14.             }
  16.             foreach (var item in args.AddedItems)
  17.             {
  18.                 ((List<object>)SelectedItem).Add(item);                   
  19.             }
  21.             foreach (var removedItem in args.RemovedItems)
  22.             {
  23.                 if (((List<object>) SelectedItem).Contains(removedItem))
  24.                 {
  25.                     ((List<object>) SelectedItem).Remove(removedItem);
  26.                 }
  27.             }
  28.         }
  29.     };
  30. }

When the class is instantiated we default the SelectionMode to Single, when the property is set from Xaml the setter fires after the constructor, so this is a safe place to put that. Next in the event handler we check for the SelectionMode, if it’s set to Single, nothing changes. When set to Multiple we check if SelectedItem already contains items, if it does add the newly selected item to the list, if it doesn’t we’ll instantiate SelectedItem first as a List<object>. If there are any deselected items we remove them from the list.

And that’s it. A problem easily solved. I’m just hoping that the product team will actually include this functionality in the next SDK update so this post becomes obsolete.


This post is a quick fix for the LongListSelector so it supports binding to SelectedItem. If you want the complete class, grab it on GitHub


Scott Lovegrove pointed out that the Windows Phone toolkit ( ) has a LongListMultiSelector, allowing for multiple item selection. It still doesn't have a bindable SelectedItem property but it should be pretty easy to make one like I did with the normal LongListSelector it his post.


.Net | WP8 | XAML

Don’t forget the system tray in your WP8 app

by Nico

The system tray in Windows Phone 8 is the small bar at the top where the clock, signal strength, connectivity icons, etc. reside. In most apps I’ve used developers tend to do one of two things there:

  • leave it
  • hide it

An example here is Microsoft’s Facebook app (yes, even the first party apps do this), take a look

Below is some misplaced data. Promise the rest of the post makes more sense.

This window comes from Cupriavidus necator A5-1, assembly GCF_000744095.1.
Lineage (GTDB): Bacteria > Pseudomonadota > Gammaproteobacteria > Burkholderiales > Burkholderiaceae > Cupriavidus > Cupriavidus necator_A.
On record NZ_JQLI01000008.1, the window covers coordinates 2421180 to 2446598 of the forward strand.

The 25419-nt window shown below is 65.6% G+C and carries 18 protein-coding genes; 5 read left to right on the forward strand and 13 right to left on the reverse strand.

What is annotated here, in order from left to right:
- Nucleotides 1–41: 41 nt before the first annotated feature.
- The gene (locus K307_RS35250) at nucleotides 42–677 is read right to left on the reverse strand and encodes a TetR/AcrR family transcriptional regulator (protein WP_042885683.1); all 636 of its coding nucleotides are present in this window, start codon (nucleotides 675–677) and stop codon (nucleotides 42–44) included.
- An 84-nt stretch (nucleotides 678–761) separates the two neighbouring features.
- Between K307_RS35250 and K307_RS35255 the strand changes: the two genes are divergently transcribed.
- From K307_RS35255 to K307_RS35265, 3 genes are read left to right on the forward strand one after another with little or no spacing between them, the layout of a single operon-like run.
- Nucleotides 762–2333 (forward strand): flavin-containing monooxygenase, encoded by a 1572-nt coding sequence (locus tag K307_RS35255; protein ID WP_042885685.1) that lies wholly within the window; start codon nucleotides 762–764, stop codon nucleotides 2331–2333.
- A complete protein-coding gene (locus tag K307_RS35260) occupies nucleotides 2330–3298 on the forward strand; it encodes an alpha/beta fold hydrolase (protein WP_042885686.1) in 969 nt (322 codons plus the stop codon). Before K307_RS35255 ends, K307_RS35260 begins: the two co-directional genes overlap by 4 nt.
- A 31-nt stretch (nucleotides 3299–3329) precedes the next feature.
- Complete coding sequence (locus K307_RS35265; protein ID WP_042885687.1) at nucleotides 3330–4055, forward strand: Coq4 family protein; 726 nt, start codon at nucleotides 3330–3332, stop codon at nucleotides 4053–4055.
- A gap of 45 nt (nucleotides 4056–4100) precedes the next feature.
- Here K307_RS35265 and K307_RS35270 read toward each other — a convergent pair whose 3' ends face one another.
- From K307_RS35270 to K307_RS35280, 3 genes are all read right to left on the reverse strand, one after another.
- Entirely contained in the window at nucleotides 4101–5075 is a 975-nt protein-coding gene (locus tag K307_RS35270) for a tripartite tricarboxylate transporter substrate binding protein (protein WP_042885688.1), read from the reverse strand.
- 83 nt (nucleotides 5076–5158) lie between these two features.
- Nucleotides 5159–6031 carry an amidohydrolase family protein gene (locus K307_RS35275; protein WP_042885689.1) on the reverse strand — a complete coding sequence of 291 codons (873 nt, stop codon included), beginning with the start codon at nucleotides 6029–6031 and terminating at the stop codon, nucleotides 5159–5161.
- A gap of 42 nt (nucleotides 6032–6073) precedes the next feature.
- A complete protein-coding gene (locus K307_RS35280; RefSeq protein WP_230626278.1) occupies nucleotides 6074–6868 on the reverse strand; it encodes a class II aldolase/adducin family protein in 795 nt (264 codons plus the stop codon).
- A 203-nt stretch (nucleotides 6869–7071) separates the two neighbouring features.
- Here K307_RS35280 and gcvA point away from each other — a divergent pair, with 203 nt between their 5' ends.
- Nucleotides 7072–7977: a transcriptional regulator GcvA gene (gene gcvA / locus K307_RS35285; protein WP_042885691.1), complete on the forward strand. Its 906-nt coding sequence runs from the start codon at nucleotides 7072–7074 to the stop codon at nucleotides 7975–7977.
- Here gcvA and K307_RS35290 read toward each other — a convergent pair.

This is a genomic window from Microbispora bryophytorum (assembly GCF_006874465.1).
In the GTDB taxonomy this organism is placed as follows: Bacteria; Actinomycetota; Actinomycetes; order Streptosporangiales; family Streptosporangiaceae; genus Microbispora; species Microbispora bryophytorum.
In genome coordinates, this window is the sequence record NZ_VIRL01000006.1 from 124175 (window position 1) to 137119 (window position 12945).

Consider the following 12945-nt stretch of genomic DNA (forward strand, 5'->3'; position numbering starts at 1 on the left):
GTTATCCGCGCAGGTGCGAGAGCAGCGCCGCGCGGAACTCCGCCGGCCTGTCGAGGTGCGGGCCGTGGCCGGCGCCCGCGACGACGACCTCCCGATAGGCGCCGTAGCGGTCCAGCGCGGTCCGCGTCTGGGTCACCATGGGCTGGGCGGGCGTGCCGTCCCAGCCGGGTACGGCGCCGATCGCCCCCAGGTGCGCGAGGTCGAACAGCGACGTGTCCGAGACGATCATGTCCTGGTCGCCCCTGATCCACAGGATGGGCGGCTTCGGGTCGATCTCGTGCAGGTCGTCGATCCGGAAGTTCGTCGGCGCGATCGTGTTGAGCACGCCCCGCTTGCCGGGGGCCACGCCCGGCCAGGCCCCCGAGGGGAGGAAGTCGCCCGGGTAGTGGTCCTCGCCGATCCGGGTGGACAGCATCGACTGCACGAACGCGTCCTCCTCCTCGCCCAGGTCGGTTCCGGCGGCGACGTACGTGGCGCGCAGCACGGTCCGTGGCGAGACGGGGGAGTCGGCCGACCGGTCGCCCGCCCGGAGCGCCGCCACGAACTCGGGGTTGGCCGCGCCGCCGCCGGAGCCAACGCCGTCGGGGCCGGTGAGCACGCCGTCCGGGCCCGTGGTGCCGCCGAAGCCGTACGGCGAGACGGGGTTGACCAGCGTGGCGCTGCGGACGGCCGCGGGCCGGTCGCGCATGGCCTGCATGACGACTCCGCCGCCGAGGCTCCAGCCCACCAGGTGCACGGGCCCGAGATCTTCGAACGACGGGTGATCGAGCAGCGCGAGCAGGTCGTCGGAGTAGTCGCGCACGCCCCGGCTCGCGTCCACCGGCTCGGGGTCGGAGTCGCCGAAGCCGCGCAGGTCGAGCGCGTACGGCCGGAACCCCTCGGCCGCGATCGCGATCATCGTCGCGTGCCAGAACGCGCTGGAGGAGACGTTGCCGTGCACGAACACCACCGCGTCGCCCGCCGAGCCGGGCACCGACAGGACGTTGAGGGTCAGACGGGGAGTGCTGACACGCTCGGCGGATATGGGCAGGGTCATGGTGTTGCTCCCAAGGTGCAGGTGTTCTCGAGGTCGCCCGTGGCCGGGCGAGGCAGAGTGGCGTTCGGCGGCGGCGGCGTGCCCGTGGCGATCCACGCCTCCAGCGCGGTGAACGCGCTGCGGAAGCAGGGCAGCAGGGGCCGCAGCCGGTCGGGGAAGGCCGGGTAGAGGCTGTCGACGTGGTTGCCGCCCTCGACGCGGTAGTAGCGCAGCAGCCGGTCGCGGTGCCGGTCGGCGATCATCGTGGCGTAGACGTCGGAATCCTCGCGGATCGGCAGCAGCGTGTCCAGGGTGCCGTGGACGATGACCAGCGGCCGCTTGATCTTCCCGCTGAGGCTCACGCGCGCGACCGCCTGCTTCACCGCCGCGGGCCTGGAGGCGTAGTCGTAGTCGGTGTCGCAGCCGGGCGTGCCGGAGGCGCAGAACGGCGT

This is a pretty decent looking app (yes it violates a bunch of “Modern UI” guidelines but it does look decent). However, the black system tray at the top of the screen breaks the experience. It feels like the app lies on top of the homescreen, while this is actually true it’s a better user experience to suck the user completely into the application.

Another option for the Facebook app would be to hide the system tray, this won’t break the experience for the user on the visual side.

But this solution has another downside, the Facebook app needs an active internet connection to work, suppose the app throws an error saying that your internet connection is down, what’s your first reaction? You check the signal strength and / or wifi connectivity icon, and where do those live? In the system tray that is hidden now, so the user needs to exit the app to check the system tray (same goes for checking the time).

Only hide the system tray when your app absolutely requires it, like a game that needs all the screen estate it can get.

So let’s try a third solution, something a lot of Windows Phone developers tend to forget or don’t know is possible, we can style the system tray. This is what the Facebook app could look like

By simply giving the system tray the same color as the header bar of the app we’ve give the app a little extra while still having a visible system tray.

I used this approach in my Traffic Chat app

Same story in this app, it looks much more like a part of the OS instead of “just an app”.